dresden_phoenix — 2014-04-24T01:12:31-04:00 — #1
Possibly a silly question, but I was pondering the effect on SEO of 'pretty URL' vs query string paths ( that is, actually using keywords in the query string e.g.:
domain.com/section/sub/docname.php vs domain.com/docname.php?sc='section'&sb='sub')
would thy rank reasonably similar and , other than perhaps the order of keyword appearance, is there another reason for the difference?
stevie_d — 2014-04-24T02:58:04-04:00 — #2
If your page is dynamic, and built on the fly from parameters fed in from the URL then you should use a query string, because this helps Google to understand your site structure, and to spider and index it accordingly. Rewriting it so that it looks like directory format is a bad idea (especially if you include the parameter names within the URL). As long as the parameter values are given as words rather than arbitrary numbers/strings, this is perfectly SEO friendly.
If your pages are essentially static then it's better to reflect that in the URL structure and to avoid query URLs. Having said that, as long as you use worded parameter values you shouldn't find it has too much of an impact on your SEO.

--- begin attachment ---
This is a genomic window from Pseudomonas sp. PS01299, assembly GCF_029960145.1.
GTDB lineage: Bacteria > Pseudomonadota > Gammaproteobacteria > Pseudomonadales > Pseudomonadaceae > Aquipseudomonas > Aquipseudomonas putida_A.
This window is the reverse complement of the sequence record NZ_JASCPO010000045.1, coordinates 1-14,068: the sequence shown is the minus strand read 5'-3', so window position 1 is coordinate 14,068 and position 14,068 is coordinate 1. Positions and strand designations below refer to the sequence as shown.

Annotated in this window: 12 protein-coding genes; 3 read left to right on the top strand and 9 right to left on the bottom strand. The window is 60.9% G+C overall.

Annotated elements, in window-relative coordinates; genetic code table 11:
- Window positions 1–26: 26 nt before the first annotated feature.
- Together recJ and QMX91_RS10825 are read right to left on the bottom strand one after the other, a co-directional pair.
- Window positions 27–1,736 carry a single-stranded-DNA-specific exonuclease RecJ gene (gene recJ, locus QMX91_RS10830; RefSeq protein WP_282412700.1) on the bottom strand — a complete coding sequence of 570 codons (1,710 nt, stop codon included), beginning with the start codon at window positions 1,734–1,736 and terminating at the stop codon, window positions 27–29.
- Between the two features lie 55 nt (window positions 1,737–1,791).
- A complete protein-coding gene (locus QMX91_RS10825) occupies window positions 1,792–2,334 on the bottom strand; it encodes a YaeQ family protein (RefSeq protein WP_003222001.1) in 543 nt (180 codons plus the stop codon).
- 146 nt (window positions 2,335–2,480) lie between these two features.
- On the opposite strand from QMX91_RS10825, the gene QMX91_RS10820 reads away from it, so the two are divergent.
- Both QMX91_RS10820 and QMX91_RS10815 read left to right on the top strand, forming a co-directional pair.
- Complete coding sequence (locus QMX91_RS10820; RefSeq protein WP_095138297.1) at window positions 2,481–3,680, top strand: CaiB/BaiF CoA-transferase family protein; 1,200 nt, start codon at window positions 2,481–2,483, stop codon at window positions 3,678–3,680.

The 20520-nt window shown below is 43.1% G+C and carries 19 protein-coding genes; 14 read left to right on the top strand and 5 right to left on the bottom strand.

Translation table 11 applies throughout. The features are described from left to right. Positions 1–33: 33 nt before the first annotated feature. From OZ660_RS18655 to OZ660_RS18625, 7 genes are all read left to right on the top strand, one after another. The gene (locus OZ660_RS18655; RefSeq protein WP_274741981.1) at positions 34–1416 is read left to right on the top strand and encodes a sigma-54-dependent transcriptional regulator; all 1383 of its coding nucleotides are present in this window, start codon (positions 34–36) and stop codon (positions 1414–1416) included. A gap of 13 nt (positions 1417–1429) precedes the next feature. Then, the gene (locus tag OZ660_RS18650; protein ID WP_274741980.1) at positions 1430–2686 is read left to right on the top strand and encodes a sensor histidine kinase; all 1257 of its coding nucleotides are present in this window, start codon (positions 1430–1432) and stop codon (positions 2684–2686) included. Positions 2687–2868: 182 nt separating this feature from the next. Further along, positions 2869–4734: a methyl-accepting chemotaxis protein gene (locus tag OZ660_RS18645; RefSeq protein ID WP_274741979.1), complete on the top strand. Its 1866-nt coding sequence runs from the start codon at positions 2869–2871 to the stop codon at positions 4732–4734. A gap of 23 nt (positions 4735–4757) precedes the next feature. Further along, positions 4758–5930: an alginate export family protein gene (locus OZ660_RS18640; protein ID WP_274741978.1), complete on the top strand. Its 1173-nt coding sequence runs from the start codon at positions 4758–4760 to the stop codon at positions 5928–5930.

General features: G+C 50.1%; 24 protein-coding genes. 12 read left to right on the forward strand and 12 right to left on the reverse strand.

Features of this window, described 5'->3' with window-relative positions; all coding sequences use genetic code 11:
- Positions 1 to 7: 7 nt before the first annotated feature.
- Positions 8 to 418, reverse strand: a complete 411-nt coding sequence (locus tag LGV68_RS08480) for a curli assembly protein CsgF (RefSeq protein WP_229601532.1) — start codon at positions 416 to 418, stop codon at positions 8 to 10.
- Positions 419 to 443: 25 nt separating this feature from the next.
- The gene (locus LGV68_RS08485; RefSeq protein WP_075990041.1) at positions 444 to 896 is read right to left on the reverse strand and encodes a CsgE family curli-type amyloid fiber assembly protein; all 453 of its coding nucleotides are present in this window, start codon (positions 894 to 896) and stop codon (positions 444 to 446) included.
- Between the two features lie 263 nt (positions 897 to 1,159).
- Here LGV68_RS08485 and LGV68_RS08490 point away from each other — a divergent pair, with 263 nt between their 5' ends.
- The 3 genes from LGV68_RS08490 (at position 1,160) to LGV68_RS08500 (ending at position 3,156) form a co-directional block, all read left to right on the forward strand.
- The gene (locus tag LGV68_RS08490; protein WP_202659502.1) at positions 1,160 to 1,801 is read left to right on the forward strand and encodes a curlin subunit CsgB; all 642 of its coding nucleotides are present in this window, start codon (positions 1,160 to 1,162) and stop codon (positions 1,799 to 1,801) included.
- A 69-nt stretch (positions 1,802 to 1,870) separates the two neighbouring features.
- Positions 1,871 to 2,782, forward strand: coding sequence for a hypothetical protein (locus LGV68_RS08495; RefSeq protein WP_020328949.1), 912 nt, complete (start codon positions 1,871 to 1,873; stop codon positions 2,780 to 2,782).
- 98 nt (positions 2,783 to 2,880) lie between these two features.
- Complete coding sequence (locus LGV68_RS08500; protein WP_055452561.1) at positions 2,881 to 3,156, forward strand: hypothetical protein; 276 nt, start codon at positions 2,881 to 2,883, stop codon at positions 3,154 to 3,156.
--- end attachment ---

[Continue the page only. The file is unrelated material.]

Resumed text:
If you have a dynamic system but with just a single parameter then it's Ok to consider it as a static structure (as we do here).
At the end of the day, what Google wants is a URL structure it can understand, spider and index consistently and reliably. It isn't interested in enforcing arbitrary rules.
dresden_phoenix — 2014-04-24T13:14:27-04:00 — #3
Thats good to know. I was thinking from the point of view of WP's 'pretty URL's. I am developing my own proprietary CMS ( dynamic site) NOT based on WP, and was pondering a bast practice. It seemed , to me, that as long as the keywords were there ( as opposed to meaningless #) that it woulnt make too much difference whether they are in the main URL or the query string.
But I wanted to confirm